It was our first class in Romantic Poetry after the Christmas break. The only thing on my mind was how good the food had been at home, compared to the university cafeteria. So great was the memory of my mother’s gastronomic delights that I hardly noticed the anxious looks on the faces of my fellow students. The professor arrived with his usual flourish, but just as quickly, questions and answer papers circulated around the class room. Surprise to me, we were about to have an exam! Results would make up 40 percent of the year’s final mark!
Perhaps I shouldn’t have skipped the last few days of classes before the break? Perhaps I should have asked a fellow student if the professor had given any assignments? With no exam mentioned on the formal “pre-Christmas” exam schedule, I had simply discounted the course and escaped to the comforts of home. Everyone else had spent their spare Christmas moments studying Wordsworth’s Preface to Lyrical Ballads and Thackeray’s Vanity Fair. Not me… Who was Thackeray anyway? As for the exam… it looked like I didn’t have a hope.
Here is where prayer comes to a person’s life: when it seems as though all future life, perhaps even your continued existence, is dependent on what is about to, or not about to happen. Life can be that way, through your own fault or through no fault of your own. It may be when you are hanging over a cliff for the first time on rappel, when you are suddenly alone in deep water and you can’t swim, or when you are sitting alone in a public place with people passing by, and nobody cares. All good times for prayer.
But what is prayer? To many prayer is a direct appeal to a higher authority, like “God.” But, I didn’t know if God had read Vanity Fair or not. In any case, I didn’t think God was going to share his crib notes with me. After all, I had missed the mark and brought the problem on myself. Plus, God hadn’t really been hanging out with me or chatting.
There is nothing like that empty feeling in the pit of your stomach and a shot of adrenalin in the brain to get the mind working. I pulled myself together, blocked out all distractions, and opened myself to anything and everything that I had ever known, seen or heard about Wordsworth. (That wasn’t too hard because the only thing I had read, and memorized, was Wordsworth’s famous poem: Daffodils.) From there, I too wandered like a cloud or vales and hills, my pen danced like the daffodils beside the lake. I’ll swear my words were as continuous as the stars that shine and twinkled like the milky way! I opened my soul to the poetic force of Wordsworth… and two full exam books later, I said: “It is finished.” Here is one for Ripley’s: I passed that exam! In fact, to my own utter astonishment and to the chagrin of some of my classmates, I ended up with the highest mark in the class!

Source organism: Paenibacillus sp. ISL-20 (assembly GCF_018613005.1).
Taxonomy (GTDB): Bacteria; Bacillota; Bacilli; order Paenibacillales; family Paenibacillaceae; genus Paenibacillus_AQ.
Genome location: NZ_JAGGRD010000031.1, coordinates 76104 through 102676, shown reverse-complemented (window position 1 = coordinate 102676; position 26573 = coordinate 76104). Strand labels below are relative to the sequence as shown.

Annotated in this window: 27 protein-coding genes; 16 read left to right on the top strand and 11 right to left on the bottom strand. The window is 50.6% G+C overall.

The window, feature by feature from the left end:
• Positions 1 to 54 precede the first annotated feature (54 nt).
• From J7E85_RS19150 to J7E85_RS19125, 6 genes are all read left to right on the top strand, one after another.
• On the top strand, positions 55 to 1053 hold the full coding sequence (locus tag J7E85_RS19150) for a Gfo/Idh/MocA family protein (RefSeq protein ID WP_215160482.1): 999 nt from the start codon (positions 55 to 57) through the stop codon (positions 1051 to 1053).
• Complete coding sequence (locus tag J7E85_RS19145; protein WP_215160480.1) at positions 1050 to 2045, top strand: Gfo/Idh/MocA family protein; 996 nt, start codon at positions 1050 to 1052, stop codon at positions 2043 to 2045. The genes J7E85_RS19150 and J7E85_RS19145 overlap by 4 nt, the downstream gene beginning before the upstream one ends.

That’s what happens when you open yourself in prayer.
To pray is to get rid of the distractions and to open up, as fully as you dare, to the very force that is the ground of our being, that is the basis and driving force of evolution and all of creation. That is to open one’s heart to the power of love.
Life doesn’t always turn out the way you want it to turn out. You don’t always pass the test, heal the wound, save the day or win the lottery. Maybe that wasn’t yours to do? But, through prayer, every aspect of who you are, does come into a closer relationship with that which powers all things.